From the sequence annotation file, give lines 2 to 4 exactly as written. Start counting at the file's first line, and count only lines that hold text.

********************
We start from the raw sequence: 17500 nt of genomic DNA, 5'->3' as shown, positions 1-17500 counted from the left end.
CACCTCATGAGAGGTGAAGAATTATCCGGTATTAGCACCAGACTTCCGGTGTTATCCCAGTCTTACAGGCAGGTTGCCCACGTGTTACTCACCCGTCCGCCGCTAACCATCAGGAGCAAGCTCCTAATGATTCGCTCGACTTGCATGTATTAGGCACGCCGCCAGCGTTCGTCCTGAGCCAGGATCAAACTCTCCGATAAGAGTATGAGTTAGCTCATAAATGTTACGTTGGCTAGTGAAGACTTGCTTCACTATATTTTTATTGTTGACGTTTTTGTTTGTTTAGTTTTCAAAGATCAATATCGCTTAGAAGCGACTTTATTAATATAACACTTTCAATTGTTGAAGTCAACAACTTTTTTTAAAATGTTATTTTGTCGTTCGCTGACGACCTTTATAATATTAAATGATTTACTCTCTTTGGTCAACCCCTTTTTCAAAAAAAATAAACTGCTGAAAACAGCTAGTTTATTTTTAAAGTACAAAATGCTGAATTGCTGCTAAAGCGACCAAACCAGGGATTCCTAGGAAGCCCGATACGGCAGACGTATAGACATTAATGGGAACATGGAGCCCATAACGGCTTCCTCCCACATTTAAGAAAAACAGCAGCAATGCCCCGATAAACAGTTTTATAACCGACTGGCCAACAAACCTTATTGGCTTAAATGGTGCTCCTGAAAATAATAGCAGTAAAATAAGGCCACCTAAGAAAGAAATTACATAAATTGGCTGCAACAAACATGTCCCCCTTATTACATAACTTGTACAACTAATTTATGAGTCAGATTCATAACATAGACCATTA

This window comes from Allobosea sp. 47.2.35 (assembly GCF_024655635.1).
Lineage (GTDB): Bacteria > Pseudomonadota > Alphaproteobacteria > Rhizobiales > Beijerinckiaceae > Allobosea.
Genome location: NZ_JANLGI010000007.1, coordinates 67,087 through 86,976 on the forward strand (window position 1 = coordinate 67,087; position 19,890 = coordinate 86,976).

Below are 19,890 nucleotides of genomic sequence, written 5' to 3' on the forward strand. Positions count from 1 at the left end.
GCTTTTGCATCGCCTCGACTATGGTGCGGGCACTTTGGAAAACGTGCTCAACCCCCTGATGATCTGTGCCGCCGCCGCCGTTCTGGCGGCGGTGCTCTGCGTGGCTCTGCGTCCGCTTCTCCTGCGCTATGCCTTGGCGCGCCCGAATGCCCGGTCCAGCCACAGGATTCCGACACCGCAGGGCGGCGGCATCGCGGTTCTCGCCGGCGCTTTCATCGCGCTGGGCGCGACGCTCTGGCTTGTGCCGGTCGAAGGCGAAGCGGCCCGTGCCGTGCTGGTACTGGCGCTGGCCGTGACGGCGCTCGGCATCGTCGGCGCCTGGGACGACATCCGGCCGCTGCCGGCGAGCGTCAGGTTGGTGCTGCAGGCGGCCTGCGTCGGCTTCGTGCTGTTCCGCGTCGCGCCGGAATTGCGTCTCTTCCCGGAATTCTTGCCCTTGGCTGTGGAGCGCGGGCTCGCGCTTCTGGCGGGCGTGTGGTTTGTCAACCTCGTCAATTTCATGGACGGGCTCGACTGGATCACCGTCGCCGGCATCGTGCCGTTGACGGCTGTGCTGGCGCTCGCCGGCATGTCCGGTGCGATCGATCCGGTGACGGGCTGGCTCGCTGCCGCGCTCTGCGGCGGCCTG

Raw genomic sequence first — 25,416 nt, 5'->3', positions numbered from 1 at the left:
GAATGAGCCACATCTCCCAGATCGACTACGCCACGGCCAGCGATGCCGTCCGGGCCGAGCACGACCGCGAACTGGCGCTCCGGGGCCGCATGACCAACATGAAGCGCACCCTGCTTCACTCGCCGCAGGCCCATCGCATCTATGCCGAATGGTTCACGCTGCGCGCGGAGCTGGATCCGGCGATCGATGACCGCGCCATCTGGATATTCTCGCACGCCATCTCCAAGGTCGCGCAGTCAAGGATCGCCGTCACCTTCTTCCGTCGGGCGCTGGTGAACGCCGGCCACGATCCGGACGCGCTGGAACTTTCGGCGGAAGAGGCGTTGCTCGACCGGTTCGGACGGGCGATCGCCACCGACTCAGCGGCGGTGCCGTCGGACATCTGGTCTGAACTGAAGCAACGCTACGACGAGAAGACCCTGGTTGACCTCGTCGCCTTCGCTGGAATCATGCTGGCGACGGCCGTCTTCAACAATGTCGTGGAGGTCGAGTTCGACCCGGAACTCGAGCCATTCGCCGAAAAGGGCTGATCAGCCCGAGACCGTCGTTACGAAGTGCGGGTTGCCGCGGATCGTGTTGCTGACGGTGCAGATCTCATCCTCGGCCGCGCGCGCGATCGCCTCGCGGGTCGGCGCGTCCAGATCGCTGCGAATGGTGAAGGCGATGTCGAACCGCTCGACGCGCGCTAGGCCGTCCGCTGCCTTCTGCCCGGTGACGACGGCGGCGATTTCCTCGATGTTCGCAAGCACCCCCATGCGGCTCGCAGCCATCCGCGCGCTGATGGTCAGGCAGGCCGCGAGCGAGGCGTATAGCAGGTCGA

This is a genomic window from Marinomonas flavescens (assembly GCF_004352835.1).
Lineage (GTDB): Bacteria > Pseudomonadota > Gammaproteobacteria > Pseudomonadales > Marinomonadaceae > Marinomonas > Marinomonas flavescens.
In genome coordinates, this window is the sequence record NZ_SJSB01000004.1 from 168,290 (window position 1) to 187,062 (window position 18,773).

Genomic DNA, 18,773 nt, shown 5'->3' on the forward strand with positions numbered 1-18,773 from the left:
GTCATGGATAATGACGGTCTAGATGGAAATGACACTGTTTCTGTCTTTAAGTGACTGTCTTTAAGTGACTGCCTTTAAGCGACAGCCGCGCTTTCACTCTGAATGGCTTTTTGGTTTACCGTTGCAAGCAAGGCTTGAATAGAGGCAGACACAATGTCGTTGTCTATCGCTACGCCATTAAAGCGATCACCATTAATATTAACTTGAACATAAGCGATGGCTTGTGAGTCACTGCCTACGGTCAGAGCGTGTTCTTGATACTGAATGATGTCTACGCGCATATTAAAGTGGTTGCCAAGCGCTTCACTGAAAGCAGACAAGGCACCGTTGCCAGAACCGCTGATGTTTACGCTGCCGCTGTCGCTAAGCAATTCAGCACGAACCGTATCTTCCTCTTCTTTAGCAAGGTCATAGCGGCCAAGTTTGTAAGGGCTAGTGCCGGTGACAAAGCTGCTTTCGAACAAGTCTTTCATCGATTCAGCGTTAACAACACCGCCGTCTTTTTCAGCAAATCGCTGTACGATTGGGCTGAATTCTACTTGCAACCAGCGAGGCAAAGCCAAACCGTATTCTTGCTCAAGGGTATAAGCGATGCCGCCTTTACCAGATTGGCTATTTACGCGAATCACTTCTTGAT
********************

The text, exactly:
CACCTCATGAGAGGTGAAGAATTATCCGGTATTAGCACCAGACTTCCGGTGTTATCCCAGTCTTACAGGCAGGTTGCCCACGTGTTACTCACCCGTCCGCCGCTAACCATCAGGAGCAAGCTCCTAATGATTCGCTCGACTTGCATGTATTAGGCACGCCGCCAGCGTTCGTCCTGAGCCAGGATCAAACTCTCCGATAAGAGTATGAGTTAGCTCATAAATGTTACGTTGGCTAGTGAAGACTTGCTTCACTATATTTTTATTGTTGACGTTTTTGTTTGTTTAGTTTTCAAAGATCAATATCGCTTAGAAGCGACTTTATTAATATAACACTTTCAATTGTTGAAGTCAACAACTTTTTTTAAAATGTTATTTTGTCGTTCGCTGACGACCTTTATAATATTAAATGATTTACTCTCTTTGGTCAACCCCTTTTTCAAAAAAAATAAACTGCTGAAAACAGCTAGTTTATTTTTAAAGTACAAAATGCTGAATTGCTGCTAAAGCGACCAAACCAGGGATTCCTAGGAAGCCCGATACGGCAGACGTATAGACATTAATGGGAACATGGAGCCCATAACGGCTTCCTCCCACATTTAAGAAAAACAGCAGCAATGCCCCGATAAACAGTTTTATAACCGACTGGCCAACAAACCTTATTGGCTTAAATGGTGCTCCTGAAAATAATAGCAGTAAAATAAGGCCACCTAAGAAAGAAATTACATAAATTGGCTGCAACAAACATGTCCCCCTTATTACATAACTTGTACAACTAATTTATGAGTCAGATTCATAACATAGACCATTA

This window comes from Allobosea sp. 47.2.35 (assembly GCF_024655635.1).
Lineage (GTDB): Bacteria > Pseudomonadota > Alphaproteobacteria > Rhizobiales > Beijerinckiaceae > Allobosea.